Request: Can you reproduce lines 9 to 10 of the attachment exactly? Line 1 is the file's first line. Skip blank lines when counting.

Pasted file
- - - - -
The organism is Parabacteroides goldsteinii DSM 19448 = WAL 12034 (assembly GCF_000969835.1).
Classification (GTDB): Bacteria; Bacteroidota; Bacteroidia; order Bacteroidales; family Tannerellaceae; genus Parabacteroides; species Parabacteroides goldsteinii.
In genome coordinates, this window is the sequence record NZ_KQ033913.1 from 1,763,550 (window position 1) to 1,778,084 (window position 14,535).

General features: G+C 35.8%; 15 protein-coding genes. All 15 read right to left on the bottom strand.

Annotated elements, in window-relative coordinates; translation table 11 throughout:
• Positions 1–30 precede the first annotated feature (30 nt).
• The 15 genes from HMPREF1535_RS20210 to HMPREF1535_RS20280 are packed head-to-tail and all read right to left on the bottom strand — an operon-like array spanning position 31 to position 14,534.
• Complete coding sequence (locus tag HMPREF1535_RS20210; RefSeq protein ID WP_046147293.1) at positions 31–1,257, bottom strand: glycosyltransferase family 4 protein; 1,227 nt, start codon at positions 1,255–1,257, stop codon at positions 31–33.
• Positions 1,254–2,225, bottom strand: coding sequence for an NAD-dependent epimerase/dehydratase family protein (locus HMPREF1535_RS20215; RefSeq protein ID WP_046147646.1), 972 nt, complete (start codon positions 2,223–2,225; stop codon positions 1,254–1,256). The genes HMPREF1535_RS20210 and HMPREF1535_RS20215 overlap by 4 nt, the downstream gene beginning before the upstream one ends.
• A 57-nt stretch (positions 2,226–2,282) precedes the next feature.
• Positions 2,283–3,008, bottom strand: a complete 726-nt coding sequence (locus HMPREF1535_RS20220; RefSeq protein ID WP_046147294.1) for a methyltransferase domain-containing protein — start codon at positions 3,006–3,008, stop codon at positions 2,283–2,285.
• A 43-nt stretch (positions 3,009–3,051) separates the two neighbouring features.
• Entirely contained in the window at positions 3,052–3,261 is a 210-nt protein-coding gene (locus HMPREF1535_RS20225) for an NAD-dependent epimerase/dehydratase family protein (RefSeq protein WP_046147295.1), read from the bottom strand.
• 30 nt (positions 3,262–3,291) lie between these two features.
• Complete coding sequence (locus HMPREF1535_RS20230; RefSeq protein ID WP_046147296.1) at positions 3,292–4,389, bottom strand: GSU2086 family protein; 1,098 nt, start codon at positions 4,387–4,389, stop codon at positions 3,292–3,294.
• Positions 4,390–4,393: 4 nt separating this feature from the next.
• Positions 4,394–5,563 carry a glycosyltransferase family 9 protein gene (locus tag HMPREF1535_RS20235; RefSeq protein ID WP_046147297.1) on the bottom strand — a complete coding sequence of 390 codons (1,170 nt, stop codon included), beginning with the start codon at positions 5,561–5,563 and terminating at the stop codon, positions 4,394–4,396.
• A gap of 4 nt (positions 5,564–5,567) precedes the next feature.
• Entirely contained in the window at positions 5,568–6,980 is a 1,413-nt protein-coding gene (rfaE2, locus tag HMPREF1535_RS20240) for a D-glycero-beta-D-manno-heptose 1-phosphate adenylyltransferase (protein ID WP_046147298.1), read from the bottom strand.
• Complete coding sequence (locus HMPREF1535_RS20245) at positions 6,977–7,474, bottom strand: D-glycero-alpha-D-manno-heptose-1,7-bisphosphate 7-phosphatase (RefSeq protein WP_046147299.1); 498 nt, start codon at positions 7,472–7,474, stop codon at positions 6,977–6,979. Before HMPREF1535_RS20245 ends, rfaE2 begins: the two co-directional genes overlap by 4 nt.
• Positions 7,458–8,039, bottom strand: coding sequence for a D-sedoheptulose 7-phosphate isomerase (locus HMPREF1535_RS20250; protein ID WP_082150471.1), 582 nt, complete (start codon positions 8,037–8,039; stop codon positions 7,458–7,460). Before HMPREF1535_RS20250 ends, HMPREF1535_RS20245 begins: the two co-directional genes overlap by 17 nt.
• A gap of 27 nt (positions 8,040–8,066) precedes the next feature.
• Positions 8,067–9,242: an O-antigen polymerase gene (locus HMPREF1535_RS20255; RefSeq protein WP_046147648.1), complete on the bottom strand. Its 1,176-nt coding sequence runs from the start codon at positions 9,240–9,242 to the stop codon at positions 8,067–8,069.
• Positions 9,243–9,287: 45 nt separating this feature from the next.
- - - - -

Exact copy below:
• Positions 1,254–2,225, bottom strand: coding sequence for an NAD-dependent epimerase/dehydratase family protein (locus HMPREF1535_RS20215; RefSeq protein ID WP_046147646.1), 972 nt, complete (start codon positions 2,223–2,225; stop codon positions 1,254–1,256). The genes HMPREF1535_RS20210 and HMPREF1535_RS20215 overlap by 4 nt, the downstream gene beginning before the upstream one ends.
• A 57-nt stretch (positions 2,226–2,282) precedes the next feature.